Re: Re: So, what is this worth? (Part 171)
171d – Rare 19th C. Muller Maclean Brass Bermuda Bell Horse Carriage Bell -EC RI
Up for auction 19th century horse carriage bell. Muller Maclean & Co. USA New York City.
Including wooden case. It measures approx. 8″ to the end of the lever x 7″ across x 5.25″.
Another early example of a Bermuda carriage bell. The earlier models, like this, had more elaborate cast top plates. Later examples had only stamped plates. If actually brass, that would be more uncommon. Normally the earlier models were nickel-plated, and later examples chrome-plated, to guard against slop thrown up on the underside of a carriage.
Attractive price, but several problems are apparent:
(1) – The plunger plate is missing, and replaced by the bent iron bar.
It could be replaced, but the original would also have had the cast markings.
(2) – The lower bell is hanging crookedly, yet the bottom washer and bolt are replacements.
Could be a minor problem, could be significant, no way to know unless/until one were to purchase it.
171e – ANTIQUE LISTED ARTIST SIGNED AUSTRIAN BRASS PAUL TERESZCZUK lady bell
3 1/4″ ANTIQUE LISTED ARTIST SIGNED AUSTRIAN BRASS PAUL TERESZCZUK “lady bell”.
It has no hanging dinger, but she is in fabulous condition.
We do not know if it is original or a reproduction.
It does have AR below signature, do not know what that means.
The artist signature is always P Tereszczuk, but P = Peter, not Paul.
AR is the editeur/fondeur Artur Rubenstein (no relation to the pianist).
ABA member Manfred Bicker is the expert on bells and other items by Peter Tereszczuk.
For more information, either consult his website bellcollector
consult one of his new books, all of which contain objects by Peter Tereszczuk.
Attractive price for a lost wax bronze figurine bell of this quality from a listed artist.
191f – An Unusual Antique Child Shop/Hotel Counter Bell c1900
This very unusual shop/hotel counter bell I think dates to around 1900.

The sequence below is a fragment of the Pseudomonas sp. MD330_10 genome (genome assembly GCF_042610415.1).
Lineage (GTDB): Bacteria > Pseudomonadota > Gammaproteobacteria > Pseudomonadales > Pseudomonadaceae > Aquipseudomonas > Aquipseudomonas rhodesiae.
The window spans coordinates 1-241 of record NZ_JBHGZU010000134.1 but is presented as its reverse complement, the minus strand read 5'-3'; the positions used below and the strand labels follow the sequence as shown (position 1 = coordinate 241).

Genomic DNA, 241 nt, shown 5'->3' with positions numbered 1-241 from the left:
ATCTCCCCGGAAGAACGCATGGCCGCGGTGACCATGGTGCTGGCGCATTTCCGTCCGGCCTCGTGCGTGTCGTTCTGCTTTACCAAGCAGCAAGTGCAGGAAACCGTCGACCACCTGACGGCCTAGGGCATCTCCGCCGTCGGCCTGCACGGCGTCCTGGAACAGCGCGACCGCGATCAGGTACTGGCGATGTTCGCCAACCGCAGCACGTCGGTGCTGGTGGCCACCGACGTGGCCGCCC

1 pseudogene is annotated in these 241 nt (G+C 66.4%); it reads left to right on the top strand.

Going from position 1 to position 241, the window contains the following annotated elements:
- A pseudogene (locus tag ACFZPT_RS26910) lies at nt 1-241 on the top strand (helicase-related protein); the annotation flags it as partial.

The bell is made of brass and made in the form of a young girl in a bonnet and dress
typical of the late Victorian or Edwardian period.
The bell has very good detail and nice patina with age.
The bell works by pushing on the handle or rod to make the bell ring,
or raising slightly and letting go gives a good ring.
I think the pusher or rod is a later replacement to the original.
The bell measures 6 inches high and in good condition, just a bit grubby with age.
The seller may be correct that the rod is a later replacement, or the mechanical action may have been a later conversion of what might have been a standard figurine lady bell. I do not remember seeing the design previously in either version.
There is no specific mention of just what type of mechanical mechanism it has, and the pictures do not show that clearly. I infer from the description that it is a tap bell, and that the push rod is rather heavy compared to the clapper/hammer so it does not retract as quickly as it should. If that is the case, it might be possible to add additional weight to the clapper by winding some solder wire around the clapper stem. The additional weight should help raise the push rod more quickly so the clapper could return to rest position and not damp out the tone of the bell. (This is all just a guess on my part.)
Whatever it is and however it works, it is certainly an unusual bell and should be a delight for the new owner.
Manfred Bicker sent a photo of another version of this bell from his collection. His description:
It is a tap bell and the push rod is much shorter than the one shown from your side. The clapper inside is placed very close on one side of the bell body and just a slight touch on the tap rod makes the bell ring.
It is a good sound.